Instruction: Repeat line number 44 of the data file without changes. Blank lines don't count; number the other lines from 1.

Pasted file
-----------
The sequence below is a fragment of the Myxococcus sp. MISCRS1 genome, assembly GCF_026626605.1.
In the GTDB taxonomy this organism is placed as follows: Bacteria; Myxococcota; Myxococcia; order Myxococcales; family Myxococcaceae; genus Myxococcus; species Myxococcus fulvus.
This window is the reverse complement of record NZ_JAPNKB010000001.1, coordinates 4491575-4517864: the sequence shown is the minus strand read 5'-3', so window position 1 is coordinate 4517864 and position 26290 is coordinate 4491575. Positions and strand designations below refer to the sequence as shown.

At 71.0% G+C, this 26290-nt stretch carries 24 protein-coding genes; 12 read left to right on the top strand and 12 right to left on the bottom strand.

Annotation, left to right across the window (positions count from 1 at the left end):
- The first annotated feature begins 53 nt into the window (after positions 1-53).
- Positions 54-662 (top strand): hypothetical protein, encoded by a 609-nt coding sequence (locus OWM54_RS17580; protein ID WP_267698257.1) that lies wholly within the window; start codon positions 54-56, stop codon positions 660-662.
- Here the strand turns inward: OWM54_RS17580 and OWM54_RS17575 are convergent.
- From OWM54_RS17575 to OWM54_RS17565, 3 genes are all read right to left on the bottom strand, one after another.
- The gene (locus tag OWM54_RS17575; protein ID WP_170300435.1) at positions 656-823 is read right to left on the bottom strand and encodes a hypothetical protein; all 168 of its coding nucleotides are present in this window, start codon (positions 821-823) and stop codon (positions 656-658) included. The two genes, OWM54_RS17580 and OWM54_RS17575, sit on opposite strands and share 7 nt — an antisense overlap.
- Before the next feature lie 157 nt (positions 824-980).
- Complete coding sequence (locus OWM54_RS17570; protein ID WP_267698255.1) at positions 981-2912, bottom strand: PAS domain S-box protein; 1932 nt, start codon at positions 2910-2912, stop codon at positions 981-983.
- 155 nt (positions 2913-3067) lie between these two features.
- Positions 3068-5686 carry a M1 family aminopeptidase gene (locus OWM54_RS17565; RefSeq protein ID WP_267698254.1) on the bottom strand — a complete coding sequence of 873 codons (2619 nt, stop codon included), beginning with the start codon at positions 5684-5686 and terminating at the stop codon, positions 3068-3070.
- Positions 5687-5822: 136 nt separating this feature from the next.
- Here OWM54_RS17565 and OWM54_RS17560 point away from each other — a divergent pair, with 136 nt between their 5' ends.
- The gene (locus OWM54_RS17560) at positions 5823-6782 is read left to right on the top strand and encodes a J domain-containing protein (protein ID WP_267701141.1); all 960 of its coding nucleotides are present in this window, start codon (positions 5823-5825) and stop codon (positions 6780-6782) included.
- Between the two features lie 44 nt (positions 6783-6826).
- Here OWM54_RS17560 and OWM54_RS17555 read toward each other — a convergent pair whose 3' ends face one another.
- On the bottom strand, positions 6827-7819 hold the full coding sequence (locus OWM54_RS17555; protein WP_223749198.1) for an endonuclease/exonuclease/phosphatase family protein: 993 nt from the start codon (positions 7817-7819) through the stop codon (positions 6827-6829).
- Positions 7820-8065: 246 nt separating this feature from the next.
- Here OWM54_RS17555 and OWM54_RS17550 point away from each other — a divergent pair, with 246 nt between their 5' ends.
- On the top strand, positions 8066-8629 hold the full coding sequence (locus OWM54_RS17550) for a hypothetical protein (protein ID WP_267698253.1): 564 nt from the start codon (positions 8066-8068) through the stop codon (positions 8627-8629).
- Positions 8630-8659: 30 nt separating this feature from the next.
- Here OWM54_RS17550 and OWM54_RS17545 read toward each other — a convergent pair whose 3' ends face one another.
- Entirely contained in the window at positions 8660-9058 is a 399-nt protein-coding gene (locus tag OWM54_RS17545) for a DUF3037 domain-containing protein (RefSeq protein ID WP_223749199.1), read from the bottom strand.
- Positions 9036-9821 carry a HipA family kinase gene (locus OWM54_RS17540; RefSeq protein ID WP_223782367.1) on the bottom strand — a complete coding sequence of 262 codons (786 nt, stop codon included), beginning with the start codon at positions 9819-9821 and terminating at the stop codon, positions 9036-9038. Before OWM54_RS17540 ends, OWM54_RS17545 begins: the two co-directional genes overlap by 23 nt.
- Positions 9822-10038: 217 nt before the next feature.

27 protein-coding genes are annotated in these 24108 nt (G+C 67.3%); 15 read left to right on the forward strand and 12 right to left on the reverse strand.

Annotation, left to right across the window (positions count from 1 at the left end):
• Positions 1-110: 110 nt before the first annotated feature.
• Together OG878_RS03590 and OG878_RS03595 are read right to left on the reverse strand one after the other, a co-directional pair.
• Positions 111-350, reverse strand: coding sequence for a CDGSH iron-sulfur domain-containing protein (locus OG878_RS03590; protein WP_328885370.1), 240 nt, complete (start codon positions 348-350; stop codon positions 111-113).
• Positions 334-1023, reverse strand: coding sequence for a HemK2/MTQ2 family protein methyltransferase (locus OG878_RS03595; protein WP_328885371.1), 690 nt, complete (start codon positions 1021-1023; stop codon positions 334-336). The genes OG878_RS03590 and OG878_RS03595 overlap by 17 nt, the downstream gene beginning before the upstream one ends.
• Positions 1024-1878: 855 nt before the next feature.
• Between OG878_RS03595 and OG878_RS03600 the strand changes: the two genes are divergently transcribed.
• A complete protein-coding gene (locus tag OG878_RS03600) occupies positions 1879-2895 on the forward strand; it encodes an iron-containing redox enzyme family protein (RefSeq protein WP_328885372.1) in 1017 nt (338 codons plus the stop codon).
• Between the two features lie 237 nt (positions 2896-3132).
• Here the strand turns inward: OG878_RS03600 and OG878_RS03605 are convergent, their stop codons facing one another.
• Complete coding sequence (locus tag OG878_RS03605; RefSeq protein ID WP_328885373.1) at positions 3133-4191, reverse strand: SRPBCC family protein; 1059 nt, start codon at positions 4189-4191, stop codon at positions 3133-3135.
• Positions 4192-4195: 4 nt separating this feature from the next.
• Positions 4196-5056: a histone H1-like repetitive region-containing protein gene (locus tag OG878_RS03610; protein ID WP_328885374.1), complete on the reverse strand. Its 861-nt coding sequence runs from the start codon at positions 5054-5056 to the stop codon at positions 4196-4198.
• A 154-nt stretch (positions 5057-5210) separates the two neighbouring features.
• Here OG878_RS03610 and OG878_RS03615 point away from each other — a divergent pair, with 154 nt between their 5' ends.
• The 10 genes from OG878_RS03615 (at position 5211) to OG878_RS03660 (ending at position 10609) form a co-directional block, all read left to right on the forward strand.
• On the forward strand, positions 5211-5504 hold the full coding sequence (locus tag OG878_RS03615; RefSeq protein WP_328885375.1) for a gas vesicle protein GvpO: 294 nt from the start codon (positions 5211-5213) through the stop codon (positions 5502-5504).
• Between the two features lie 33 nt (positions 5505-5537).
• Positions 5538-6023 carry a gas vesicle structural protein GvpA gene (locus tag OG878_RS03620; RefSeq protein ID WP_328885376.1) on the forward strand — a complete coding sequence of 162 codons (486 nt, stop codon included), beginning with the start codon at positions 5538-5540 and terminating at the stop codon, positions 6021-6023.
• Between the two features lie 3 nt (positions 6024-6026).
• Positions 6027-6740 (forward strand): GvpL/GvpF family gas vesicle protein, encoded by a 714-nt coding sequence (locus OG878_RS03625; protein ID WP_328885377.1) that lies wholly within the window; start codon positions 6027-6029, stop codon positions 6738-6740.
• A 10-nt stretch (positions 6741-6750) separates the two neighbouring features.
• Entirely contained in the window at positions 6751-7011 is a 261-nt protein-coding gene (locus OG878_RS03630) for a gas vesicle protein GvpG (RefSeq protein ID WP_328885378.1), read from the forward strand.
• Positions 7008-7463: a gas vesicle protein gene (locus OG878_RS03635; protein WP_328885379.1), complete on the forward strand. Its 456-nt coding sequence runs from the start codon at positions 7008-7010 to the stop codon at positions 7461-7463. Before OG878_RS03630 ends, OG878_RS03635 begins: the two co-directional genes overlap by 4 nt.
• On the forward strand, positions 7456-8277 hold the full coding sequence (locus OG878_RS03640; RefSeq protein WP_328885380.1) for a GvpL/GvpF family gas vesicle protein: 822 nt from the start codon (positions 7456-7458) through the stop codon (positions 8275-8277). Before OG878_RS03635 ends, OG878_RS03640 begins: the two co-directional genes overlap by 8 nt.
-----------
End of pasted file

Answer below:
• Here OG878_RS03610 and OG878_RS03615 point away from each other — a divergent pair, with 154 nt between their 5' ends.